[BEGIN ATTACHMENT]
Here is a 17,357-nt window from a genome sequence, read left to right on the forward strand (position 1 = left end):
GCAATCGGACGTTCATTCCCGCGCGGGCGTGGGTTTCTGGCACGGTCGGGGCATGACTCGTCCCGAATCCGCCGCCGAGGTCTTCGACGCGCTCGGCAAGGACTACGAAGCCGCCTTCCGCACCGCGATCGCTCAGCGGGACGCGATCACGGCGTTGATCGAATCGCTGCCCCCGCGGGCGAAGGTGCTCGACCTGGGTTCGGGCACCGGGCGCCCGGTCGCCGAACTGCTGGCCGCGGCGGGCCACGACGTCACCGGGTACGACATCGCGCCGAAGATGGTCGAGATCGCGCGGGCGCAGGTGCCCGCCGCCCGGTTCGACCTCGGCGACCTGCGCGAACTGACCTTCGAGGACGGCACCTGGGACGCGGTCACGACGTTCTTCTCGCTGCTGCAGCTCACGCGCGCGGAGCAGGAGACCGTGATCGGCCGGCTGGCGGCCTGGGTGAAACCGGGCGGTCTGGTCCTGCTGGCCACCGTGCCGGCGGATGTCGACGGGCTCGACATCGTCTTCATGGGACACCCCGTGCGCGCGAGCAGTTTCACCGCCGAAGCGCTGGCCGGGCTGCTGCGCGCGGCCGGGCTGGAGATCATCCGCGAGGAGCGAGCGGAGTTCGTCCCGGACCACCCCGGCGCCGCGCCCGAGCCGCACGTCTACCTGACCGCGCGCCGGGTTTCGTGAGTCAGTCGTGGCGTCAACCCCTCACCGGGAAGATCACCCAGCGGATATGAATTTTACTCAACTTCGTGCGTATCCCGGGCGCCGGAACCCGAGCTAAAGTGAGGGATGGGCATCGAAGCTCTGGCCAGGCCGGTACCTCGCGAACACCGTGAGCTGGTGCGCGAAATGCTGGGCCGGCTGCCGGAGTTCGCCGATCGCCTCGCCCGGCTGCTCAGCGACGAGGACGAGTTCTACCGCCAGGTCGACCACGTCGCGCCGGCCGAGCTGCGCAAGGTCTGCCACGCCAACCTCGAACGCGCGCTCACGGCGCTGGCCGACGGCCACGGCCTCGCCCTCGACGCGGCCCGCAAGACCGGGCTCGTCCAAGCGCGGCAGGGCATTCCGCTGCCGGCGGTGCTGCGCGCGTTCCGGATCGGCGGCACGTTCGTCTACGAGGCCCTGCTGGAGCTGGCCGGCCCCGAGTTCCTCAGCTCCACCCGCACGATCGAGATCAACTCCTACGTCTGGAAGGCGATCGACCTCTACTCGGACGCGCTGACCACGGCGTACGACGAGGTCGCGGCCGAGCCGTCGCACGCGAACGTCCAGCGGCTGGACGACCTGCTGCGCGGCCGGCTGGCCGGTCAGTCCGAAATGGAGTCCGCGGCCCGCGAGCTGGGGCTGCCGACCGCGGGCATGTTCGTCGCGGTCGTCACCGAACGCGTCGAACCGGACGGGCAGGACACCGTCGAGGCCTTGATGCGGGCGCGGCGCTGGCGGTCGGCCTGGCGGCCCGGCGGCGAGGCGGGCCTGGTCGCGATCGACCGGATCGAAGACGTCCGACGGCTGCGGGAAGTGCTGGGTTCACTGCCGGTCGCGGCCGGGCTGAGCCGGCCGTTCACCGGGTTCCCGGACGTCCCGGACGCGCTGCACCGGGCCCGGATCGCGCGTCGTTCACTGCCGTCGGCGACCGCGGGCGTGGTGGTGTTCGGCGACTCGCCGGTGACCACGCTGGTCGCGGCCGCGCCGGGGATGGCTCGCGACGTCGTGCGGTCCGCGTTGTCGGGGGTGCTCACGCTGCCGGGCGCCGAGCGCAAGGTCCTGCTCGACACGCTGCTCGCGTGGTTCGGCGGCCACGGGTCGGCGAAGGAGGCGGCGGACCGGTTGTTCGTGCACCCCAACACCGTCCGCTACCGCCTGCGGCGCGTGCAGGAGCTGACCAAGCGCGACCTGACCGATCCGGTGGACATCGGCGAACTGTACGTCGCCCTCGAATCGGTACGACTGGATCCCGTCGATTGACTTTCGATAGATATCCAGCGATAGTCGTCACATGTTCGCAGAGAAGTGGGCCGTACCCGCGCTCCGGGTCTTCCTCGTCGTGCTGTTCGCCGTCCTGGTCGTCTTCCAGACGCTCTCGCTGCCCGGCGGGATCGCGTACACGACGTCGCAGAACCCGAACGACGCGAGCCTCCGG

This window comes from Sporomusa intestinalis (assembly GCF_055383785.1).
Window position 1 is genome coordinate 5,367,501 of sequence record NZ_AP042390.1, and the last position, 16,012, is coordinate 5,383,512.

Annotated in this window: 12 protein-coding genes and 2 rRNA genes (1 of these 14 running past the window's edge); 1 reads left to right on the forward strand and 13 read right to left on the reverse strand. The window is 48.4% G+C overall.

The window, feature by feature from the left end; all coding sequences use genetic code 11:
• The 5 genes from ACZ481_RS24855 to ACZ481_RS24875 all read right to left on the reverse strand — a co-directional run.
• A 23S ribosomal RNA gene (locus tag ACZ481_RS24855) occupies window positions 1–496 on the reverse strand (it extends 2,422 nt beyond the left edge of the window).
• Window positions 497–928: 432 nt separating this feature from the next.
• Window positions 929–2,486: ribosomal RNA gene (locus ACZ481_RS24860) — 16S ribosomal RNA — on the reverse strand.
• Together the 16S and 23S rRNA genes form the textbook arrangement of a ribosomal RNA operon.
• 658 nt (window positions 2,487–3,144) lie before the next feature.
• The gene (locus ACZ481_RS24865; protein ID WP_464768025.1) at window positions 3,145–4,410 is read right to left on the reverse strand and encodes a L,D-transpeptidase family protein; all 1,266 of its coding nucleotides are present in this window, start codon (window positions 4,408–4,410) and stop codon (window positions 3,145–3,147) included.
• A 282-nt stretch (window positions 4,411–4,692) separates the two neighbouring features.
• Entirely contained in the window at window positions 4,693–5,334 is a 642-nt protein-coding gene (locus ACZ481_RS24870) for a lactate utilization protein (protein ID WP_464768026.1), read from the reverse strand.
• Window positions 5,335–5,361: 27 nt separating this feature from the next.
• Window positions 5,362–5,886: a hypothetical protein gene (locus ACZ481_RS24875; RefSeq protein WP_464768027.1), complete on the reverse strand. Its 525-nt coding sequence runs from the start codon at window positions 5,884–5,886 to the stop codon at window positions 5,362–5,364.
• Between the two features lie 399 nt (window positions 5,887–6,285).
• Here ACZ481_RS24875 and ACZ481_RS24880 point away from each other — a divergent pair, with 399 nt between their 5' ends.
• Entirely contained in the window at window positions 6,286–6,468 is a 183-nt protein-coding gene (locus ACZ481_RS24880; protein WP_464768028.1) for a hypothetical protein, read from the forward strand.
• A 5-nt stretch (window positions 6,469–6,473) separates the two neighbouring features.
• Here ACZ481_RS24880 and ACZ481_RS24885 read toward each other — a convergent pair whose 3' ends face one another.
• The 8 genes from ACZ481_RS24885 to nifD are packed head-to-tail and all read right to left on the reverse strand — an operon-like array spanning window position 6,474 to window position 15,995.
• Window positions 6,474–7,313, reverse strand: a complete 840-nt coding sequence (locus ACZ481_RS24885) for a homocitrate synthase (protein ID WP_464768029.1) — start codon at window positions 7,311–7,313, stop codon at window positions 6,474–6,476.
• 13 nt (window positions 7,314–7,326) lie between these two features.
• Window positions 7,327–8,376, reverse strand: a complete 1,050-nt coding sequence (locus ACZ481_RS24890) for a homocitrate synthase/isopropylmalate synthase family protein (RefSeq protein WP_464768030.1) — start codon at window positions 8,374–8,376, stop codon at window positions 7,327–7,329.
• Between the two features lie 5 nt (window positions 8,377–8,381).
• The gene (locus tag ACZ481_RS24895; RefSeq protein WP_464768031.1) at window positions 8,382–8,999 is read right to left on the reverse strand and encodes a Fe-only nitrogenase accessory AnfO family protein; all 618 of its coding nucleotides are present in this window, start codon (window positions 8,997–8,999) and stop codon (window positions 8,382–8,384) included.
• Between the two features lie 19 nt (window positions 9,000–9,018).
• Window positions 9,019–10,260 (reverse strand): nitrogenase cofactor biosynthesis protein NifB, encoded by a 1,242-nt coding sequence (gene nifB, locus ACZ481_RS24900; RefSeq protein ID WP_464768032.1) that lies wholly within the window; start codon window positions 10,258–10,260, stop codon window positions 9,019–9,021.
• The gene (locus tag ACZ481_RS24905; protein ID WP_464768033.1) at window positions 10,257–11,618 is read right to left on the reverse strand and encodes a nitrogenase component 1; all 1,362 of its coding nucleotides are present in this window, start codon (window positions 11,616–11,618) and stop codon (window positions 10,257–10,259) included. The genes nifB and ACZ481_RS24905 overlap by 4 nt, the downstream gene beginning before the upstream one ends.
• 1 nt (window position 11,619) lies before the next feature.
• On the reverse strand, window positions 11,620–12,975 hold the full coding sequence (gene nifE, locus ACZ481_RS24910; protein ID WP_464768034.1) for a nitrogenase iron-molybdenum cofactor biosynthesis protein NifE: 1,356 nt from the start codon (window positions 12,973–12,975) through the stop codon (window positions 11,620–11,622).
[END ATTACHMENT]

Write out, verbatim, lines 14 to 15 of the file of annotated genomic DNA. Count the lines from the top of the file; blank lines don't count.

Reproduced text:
• A 282-nt stretch (window positions 4,411–4,692) separates the two neighbouring features.
• Entirely contained in the window at window positions 4,693–5,334 is a 642-nt protein-coding gene (locus ACZ481_RS24870) for a lactate utilization protein (protein ID WP_464768026.1), read from the reverse strand.